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ML Raffin-Sanson and J Bertherat

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JP Luton, M Martinez, J Coste and J Bertherat

OBJECTIVE: The study was designed to evaluate the clinical, endocrinological and radiological parameters used to investigate adrenal incidentalomas and select patients for surgery. DESIGN AND METHODS: An analysis of 88 consecutive patients with adrenal incidentaloma selected for surgery and investigated in a single clinical center was performed. RESULTS: Mean (+/-s.d.) age of the patients was 53+/-14 years. Fourteen (16%) of the adrenal incidentalomas were malignant tumors (2 adrenocortical carcinomas, 3 metastases, 4 adenocarcinomas, 4 sarcomas and 1 mesenchymoma), 10 (11%) were pheochromocytomas, 32 (36%) were non-secretory benign adrenal adenomas and the remaining were benign adrenal (n = 8; 9%) or extra-adrenal (n = 24; 27%) masses. Endocrinological investigations revealed 1 Conn adenoma, 4 tumors responsible for Cushing's syndrome or silent hypercortisolism and 1 androgen secreting tumor. Abnormalities of endocrine evaluations were observed in the 2 malignant adrenocortical carcinomas. Elevated 24-h urinary metanephrine levels were observed in the 9 pheochromocytomas tested. Complications of surgery occurred in 14% of the cases. Regardless of the endocrine status, parameters associated with malignant tumors were: older age (mean age of patients harboring malignant tumors vs patients with benign incidentalomas: 62+/-17 years vs 52+/-13 years, P = 0.005), weight loss (39% vs 7%, P = 0. 005), and mass diameter greater than 60mm (69% vs 15%, P < 0.001). By multiple logistic regression analysis malignant tumors were associated with increased age, diameter greater than 60mm and bilateral masses. CONCLUSION: This study points to a high rate of pheochromocytomas and malignant tumors in patients selected for surgery. This high rate differs from some previous reports and might be explained by the criteria used to select patients for surgery. Among these two groups of tumors, careful systematic endocrinological investigations allow the detection of altered secretion in the vast majority - if not all - malignant tumors of adrenal origin and pheochromocytomas. Only 5% of the incidentalomas below 30 mm selected for surgery in this study were malignant, in keeping with the use of this criteria as an important parameter to select patients with normal hormonal investigations for careful follow-up.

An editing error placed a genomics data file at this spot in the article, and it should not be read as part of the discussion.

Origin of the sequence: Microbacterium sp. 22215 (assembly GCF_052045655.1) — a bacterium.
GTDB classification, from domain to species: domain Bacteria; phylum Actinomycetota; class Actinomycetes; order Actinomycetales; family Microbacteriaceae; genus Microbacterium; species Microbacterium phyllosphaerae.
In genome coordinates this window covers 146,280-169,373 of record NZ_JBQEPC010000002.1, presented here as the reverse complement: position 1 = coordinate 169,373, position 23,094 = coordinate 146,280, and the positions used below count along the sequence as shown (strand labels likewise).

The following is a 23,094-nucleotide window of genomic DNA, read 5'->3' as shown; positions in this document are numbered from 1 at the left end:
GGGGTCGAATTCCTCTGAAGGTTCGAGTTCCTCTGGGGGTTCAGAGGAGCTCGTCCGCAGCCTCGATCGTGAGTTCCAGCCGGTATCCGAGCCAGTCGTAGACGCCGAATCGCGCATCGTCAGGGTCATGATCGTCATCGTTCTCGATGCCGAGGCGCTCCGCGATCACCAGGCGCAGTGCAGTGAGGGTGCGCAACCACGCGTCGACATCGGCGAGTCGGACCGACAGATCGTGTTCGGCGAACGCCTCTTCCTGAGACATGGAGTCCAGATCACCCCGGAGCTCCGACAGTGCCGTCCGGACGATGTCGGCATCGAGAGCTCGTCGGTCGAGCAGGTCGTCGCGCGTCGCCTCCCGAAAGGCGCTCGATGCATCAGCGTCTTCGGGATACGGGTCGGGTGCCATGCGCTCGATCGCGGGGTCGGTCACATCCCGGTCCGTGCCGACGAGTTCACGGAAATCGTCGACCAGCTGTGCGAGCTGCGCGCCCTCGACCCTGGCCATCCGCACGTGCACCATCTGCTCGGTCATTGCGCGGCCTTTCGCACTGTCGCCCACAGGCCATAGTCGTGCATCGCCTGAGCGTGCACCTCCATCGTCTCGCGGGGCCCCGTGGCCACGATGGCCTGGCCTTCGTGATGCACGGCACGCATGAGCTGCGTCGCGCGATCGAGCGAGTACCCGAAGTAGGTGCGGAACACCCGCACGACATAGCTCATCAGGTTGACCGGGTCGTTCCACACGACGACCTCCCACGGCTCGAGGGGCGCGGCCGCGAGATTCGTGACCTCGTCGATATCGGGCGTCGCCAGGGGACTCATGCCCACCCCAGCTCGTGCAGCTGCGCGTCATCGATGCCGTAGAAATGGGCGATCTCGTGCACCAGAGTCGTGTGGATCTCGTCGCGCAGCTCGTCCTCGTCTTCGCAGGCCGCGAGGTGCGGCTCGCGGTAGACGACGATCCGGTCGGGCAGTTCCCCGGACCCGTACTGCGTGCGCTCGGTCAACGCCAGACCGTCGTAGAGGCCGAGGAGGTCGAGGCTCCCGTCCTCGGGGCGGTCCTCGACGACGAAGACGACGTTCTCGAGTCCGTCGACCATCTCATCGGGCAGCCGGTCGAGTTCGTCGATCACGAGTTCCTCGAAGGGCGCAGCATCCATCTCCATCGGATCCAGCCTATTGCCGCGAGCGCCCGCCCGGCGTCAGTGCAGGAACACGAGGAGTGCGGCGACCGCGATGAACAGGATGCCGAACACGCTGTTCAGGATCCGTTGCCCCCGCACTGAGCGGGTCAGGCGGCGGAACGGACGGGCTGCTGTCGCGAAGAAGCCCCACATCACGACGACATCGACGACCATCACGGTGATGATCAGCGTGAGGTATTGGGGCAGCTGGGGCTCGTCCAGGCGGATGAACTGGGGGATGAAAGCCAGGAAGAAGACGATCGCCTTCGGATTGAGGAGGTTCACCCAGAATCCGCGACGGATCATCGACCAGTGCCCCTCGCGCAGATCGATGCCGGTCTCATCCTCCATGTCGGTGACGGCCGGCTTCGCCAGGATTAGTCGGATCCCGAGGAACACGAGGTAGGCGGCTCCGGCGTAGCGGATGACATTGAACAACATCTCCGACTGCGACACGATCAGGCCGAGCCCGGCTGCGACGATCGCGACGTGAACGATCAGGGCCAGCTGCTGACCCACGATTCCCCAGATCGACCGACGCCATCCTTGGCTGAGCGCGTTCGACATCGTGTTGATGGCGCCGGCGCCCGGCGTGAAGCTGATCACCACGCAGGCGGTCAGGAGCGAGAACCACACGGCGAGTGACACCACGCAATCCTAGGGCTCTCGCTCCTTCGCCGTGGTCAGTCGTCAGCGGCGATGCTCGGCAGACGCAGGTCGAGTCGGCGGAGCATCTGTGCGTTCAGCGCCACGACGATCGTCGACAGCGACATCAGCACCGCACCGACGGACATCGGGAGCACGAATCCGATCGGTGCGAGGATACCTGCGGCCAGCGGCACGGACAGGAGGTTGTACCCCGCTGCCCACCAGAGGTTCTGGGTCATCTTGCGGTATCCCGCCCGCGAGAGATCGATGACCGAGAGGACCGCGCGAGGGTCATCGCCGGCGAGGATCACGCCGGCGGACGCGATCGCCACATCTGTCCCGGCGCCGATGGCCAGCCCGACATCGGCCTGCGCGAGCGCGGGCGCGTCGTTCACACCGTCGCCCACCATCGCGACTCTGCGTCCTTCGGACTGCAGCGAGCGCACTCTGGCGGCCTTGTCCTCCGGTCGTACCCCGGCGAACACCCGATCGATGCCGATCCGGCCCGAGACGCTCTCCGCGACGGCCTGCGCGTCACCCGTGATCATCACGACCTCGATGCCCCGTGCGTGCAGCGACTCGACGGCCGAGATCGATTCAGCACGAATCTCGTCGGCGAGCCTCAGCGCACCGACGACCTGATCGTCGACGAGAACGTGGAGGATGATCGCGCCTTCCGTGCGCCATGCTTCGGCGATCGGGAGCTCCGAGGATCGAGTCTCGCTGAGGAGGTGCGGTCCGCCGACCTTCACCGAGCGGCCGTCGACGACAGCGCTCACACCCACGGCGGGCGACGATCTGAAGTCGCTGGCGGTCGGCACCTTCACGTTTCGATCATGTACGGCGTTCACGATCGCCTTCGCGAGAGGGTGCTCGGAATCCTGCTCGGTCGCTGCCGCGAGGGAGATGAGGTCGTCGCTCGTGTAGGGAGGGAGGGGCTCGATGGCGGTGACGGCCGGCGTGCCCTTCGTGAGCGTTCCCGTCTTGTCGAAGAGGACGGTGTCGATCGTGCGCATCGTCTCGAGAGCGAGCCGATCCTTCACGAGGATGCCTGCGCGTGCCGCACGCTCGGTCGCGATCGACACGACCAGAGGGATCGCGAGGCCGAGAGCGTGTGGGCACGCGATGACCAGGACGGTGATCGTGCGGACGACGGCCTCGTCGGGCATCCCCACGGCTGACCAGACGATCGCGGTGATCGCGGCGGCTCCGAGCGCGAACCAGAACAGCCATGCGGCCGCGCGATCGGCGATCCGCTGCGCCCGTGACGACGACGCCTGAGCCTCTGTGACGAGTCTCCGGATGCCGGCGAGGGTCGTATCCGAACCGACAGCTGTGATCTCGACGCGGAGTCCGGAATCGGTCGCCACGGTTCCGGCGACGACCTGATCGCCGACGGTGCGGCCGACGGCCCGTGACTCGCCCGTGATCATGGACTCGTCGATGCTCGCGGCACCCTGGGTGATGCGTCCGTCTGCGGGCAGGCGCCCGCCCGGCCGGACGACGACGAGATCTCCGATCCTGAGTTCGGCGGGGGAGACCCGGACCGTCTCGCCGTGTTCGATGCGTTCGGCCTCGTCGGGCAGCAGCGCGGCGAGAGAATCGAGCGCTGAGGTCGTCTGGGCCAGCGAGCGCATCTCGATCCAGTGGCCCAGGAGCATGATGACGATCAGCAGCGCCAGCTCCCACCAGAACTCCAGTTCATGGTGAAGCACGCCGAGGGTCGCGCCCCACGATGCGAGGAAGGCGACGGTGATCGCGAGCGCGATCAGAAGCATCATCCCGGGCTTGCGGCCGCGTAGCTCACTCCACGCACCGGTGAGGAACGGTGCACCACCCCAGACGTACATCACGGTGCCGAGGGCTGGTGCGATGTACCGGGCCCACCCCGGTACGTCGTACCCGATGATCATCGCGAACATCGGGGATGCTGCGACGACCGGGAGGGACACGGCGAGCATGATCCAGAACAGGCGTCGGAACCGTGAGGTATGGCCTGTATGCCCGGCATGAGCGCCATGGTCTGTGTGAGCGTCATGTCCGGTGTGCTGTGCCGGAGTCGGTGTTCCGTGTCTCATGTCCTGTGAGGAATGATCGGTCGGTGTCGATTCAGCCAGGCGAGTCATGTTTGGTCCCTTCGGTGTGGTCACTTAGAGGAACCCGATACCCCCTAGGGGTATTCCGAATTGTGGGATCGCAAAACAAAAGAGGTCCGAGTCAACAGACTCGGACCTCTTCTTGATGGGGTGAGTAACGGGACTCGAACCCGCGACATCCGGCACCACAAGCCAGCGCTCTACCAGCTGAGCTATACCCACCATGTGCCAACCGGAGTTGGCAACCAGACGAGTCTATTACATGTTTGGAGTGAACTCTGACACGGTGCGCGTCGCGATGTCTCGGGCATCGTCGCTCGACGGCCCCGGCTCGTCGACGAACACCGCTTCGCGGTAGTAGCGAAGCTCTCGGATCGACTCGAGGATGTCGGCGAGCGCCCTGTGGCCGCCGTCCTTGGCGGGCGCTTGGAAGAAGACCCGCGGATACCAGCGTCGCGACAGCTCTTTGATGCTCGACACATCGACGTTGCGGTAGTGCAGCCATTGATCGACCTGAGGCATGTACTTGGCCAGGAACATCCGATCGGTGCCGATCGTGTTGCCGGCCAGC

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A Bourdelot, J Coste, V Hazebroucq, S Gaillard, L Cazabat, X Bertagna and J Bertherat